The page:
To make fun of, to hold up to, or turn into, ridicule.

(Fu*nam"bu*late) v. i. [See Funambulo.] To walk or to dance on a rope.

(Fu*nam"bu*la`tion) n. Ropedancing.

(Fu*nam"bu*la`to*ry) a.

1. Performing like a ropedancer. Chambers.

2. Narrow, like the walk of a ropedancer.

This funambulatory track.
Sir T. Browne.

(Fu*nam"bu*list) n. A ropewalker or ropedancer.

(||Fu*nam"bu*lo ||Fu*nam"bu*lus) n. [Sp. funambulo, or It. funambolo, fr. L. funambulus; funis rope (perh. akin to E. bind) + ambulare to walk. See Amble, and cf. Funambulist.] A ropewalker or ropedancer. [Obs.] Bacon.

(Func"tion) n. [L. functio, fr. fungi to perform, execute, akin to Skr. bhuj to enjoy, have the use of: cf. F. fonction. Cf. Defunct.]

1. The act of executing or performing any duty, office, or calling; performance. "In the function of his public calling." Swift.

2. (Physiol.) The appropriate action of any special organ or part of an animal or vegetable organism; as, the function of the heart or the limbs; the function of leaves, sap, roots, etc.; life is the sum of the functions of the various organs and parts of the body.

3. The natural or assigned action of any power or faculty, as of the soul, or of the intellect; the exertion of an energy of some determinate kind.

As the mind opens, and its functions spread.

4. The course of action which peculiarly pertains to any public officer in church or state; the activity appropriate to any business or profession.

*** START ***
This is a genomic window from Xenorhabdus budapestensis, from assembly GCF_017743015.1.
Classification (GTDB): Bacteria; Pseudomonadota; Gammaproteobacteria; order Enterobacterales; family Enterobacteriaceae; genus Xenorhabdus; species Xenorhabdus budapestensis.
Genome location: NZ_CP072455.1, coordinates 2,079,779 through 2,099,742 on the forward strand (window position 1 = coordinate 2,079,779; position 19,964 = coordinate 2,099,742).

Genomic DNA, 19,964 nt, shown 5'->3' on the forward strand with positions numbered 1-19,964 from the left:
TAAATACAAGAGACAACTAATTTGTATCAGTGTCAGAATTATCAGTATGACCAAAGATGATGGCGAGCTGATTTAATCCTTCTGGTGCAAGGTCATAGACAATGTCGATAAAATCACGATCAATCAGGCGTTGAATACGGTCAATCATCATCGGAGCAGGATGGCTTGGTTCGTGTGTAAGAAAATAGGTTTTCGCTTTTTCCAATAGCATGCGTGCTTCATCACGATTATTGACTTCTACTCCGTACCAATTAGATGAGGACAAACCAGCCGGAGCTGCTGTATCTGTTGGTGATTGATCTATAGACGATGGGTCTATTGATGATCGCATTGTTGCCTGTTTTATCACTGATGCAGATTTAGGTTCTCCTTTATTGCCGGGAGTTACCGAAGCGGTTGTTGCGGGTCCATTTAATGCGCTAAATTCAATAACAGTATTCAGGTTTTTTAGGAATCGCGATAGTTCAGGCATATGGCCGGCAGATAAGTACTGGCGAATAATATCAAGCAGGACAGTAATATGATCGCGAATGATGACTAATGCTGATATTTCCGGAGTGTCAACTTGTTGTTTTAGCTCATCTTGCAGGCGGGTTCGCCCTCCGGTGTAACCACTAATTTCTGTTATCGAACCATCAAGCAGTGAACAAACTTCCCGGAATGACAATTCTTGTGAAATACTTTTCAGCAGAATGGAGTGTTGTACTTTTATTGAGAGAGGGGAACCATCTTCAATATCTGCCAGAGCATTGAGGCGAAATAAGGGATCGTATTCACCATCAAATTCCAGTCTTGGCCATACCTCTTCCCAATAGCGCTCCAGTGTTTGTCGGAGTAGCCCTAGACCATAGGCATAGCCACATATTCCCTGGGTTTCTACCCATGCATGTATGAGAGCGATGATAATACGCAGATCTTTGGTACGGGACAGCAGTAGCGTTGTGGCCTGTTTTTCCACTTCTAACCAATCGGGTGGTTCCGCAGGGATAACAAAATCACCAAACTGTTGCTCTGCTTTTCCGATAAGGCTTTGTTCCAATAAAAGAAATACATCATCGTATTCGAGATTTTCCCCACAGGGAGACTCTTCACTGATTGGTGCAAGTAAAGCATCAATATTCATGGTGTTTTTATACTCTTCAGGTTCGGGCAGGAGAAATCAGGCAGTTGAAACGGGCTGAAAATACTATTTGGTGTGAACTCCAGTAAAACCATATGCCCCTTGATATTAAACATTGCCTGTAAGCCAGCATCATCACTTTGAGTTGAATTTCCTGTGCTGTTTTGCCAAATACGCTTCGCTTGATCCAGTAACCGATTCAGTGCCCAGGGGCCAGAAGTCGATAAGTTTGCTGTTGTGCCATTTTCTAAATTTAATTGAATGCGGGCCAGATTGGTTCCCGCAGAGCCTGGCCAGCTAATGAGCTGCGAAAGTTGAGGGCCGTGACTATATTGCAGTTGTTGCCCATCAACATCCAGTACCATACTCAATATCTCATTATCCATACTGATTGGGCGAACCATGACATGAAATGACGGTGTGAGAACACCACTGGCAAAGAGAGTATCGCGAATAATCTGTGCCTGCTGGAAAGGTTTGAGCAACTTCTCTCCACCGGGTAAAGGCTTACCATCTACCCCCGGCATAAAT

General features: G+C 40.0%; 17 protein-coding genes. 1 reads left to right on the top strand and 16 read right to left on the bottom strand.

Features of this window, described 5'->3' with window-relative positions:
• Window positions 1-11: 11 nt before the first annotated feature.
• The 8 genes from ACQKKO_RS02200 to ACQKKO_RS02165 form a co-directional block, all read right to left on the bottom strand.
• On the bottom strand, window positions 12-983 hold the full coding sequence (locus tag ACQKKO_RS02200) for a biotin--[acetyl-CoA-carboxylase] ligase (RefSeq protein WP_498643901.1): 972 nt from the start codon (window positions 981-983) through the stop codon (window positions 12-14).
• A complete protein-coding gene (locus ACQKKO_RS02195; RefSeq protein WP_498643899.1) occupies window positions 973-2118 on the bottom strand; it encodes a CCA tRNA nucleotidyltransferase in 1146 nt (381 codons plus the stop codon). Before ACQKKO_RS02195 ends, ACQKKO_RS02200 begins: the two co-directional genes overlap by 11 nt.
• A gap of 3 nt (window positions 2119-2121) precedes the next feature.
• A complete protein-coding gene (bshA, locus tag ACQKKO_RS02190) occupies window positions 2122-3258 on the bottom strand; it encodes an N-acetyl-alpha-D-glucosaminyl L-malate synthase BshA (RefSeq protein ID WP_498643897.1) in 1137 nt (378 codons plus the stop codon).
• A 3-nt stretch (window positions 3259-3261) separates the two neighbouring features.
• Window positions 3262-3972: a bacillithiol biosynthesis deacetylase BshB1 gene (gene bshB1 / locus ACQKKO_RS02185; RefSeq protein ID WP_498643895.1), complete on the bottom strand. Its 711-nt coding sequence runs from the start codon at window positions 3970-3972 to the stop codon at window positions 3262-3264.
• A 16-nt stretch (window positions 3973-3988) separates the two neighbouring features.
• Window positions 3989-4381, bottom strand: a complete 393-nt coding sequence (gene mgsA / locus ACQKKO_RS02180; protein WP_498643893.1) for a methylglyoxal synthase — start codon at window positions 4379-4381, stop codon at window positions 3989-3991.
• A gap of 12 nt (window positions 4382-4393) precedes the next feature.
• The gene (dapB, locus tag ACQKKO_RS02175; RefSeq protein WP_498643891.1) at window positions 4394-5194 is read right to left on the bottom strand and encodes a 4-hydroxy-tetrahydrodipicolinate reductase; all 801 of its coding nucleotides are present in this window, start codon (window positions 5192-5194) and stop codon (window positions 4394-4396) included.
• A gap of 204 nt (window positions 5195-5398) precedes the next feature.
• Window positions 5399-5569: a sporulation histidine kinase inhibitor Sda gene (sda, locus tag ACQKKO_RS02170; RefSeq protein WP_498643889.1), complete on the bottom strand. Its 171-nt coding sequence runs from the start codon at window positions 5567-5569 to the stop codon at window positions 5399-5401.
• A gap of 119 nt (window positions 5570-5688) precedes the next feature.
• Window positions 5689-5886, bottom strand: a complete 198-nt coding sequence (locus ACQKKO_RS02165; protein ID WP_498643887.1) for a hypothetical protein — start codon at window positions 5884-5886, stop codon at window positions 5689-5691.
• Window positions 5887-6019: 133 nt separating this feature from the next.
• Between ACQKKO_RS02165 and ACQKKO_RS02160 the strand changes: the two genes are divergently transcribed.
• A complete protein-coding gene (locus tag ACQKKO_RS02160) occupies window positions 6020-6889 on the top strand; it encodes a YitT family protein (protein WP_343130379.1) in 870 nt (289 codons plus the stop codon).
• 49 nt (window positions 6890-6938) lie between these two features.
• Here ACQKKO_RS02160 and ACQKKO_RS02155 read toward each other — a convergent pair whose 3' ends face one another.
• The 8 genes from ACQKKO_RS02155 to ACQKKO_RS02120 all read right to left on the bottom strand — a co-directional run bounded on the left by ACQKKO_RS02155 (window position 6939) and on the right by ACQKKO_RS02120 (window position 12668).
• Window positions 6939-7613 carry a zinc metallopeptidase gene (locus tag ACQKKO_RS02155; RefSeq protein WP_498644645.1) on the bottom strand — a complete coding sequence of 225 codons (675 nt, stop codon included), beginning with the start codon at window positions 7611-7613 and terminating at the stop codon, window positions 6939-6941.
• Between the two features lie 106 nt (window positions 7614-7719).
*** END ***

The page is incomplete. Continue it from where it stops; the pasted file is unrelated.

Tradesmen . . . going about their functions.

The malady which made him incapable of performing his
regal functions.

5. (Math.) A quantity so connected with another quantity, that if any alteration be made in the latter there will be a consequent alteration in the former. Each quantity is said to be a function of the other. Thus, the circumference of a circle is a function of the diameter. If x be a symbol to which different numerical values can be assigned, such expressions as x2, 3x, Log. x, and Sin. x, are all functions of x.

Algebraic function, a quantity whose connection with the variable is expressed by an equation that involves only the algebraic operations of addition, subtraction, multiplication, division, raising to a given power, and extracting a given root; — opposed to transcendental function.Arbitrary function. See under Arbitrary.Calculus of functions. See under Calculus.Carnot's function(Thermo- dynamics), a relation between the amount of heat given off by a source of heat, and the work which

(Fun) n. [Perh. of Celtic origin; cf. Ir. & Gael. fonn pleasure.] Sport; merriment; frolicsome amusement. "Oddity, frolic, and fun." Goldsmith.

  By PanEris using Melati.

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